It won't power The Ship, but it might light it.
Title: Re: Is Solar Right For You??
Post by: Caly on September 03, 2018, 09:39:32 AM
Hi folks!

I've been living off grid for several years now, in various conditions with various access to power, but always solar power.

I've worked as an Appropriate Technology specialist on an off-grid project in Spain, maintaining all vital technical systems.

I have experienced varied forms of living without AC, washing machine, vacuum cleaner, dish washer, fridge, or even a decent stereo. I have also learned a gazillion different combinations of solutions that people living off grid uses, and which can be recommended in what situation, what to prioritize when working from scratch etc, so feel free to ask me stuff.

I'll give my two cents here, with my most notable experiences when it comes to solar and energy use>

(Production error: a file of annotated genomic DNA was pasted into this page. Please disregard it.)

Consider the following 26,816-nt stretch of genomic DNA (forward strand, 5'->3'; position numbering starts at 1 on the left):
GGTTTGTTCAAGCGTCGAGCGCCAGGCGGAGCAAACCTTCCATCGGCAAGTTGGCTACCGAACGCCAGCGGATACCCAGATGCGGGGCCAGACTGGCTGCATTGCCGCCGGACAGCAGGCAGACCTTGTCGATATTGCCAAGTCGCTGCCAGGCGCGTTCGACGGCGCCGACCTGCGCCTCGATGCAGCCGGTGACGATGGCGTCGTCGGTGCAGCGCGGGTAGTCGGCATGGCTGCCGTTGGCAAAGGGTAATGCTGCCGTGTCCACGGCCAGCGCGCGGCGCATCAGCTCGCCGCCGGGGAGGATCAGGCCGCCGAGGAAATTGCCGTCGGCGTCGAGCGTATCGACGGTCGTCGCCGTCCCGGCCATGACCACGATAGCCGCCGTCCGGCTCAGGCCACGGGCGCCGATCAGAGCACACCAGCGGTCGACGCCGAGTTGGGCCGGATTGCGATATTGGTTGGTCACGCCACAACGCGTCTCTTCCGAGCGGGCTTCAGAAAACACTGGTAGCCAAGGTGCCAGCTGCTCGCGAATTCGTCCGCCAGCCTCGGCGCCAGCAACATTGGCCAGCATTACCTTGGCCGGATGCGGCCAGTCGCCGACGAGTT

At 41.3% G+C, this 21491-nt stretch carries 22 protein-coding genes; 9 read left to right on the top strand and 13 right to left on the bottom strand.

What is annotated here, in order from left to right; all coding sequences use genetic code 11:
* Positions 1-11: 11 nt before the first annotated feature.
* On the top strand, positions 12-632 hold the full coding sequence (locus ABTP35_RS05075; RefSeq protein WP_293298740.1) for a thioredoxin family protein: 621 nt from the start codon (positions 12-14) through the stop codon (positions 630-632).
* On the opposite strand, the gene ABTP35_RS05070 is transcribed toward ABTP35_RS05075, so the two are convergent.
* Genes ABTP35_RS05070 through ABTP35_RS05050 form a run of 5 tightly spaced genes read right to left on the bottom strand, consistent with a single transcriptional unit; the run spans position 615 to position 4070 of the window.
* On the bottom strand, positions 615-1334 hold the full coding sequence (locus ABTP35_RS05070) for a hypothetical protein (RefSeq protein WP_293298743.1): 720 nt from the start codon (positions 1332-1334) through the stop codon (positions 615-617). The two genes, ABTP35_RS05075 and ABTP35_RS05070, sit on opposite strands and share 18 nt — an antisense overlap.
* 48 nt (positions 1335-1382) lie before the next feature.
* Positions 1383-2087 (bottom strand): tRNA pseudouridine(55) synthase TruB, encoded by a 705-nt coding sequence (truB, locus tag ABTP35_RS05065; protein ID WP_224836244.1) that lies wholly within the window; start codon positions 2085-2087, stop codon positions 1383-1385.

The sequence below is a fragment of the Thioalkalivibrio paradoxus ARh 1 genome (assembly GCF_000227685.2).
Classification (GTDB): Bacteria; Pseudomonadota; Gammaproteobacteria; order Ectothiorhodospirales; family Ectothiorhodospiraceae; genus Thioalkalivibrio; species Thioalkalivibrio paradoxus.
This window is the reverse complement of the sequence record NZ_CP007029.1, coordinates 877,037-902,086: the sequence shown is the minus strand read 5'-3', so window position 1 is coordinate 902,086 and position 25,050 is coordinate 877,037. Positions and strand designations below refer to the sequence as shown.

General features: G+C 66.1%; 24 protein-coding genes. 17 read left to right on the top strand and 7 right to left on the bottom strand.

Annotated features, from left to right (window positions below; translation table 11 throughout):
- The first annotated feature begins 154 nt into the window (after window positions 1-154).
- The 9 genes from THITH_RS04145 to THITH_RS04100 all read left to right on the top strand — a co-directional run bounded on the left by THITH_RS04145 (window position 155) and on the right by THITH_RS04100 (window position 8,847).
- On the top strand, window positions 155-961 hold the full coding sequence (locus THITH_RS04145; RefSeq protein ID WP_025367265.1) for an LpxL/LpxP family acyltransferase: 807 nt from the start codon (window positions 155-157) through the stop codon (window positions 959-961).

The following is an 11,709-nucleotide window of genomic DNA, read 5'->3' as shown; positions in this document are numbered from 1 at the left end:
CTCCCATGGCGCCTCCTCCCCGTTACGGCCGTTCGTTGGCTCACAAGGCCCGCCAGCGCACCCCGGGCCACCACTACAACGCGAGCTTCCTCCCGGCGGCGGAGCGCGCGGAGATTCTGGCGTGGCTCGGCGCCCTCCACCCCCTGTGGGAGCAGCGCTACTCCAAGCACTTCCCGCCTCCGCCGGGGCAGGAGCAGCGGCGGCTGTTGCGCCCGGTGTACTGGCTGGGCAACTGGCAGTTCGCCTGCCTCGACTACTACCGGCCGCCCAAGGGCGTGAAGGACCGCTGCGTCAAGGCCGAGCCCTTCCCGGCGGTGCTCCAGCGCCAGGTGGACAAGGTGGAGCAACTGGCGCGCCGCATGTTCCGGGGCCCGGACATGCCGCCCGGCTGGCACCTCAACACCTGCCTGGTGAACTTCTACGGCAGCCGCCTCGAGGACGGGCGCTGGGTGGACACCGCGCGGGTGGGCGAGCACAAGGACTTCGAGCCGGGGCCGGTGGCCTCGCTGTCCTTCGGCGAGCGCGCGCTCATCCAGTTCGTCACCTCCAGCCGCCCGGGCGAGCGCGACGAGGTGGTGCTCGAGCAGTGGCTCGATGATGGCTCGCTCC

Firstly you need to make a realistic estimation of your energy use and solar potential. If you'd build a system according to the consumption of a normal home you'd probably end up broke. Realize that you need to switch light to LED. All of them. You might have to take a hard look on what you really need, and how much more infrastructure costs goes up to meet the demands of some behaviors and comforts. You need to assess the local weather conditions particularly number of sun hour on average per week or month, not only per year. Your batteries charge won't last a season, so adapt everything for the worst conditions expected. Here is where a petrol generator can be an acceptable compromise and redundancy, to off-load peaks in lack off sunlight in order to save greatly on the overall infrastructure cost in some cases. In places with more overcast weather it can be a good idea to look at mono-crystalline thin-film solar panels, rather than traditional poly=crystalline solar panels, as the former is completely insensitive to partial shading, and performs much better under lower light conditions. This at a loss of some over all performance and top performance, making them slightly bigger per rated Watt, but much, much lighter.